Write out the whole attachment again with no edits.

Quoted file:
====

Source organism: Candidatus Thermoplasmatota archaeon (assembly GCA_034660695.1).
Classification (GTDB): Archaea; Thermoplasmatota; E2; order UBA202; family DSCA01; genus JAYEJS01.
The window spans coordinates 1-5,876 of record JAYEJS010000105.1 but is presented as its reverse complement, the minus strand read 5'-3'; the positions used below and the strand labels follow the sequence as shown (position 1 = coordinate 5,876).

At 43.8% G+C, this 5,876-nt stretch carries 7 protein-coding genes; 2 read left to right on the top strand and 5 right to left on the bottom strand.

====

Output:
Source organism: Candidatus Thermoplasmatota archaeon (assembly GCA_034660695.1).
Classification (GTDB): Archaea; Thermoplasmatota; E2; order UBA202; family DSCA01; genus JAYEJS01.
The window spans coordinates 1-5,876 of record JAYEJS010000105.1 but is presented as its reverse complement, the minus strand read 5'-3'; the positions used below and the strand labels follow the sequence as shown (position 1 = coordinate 5,876).

At 43.8% G+C, this 5,876-nt stretch carries 7 protein-coding genes; 2 read left to right on the top strand and 5 right to left on the bottom strand.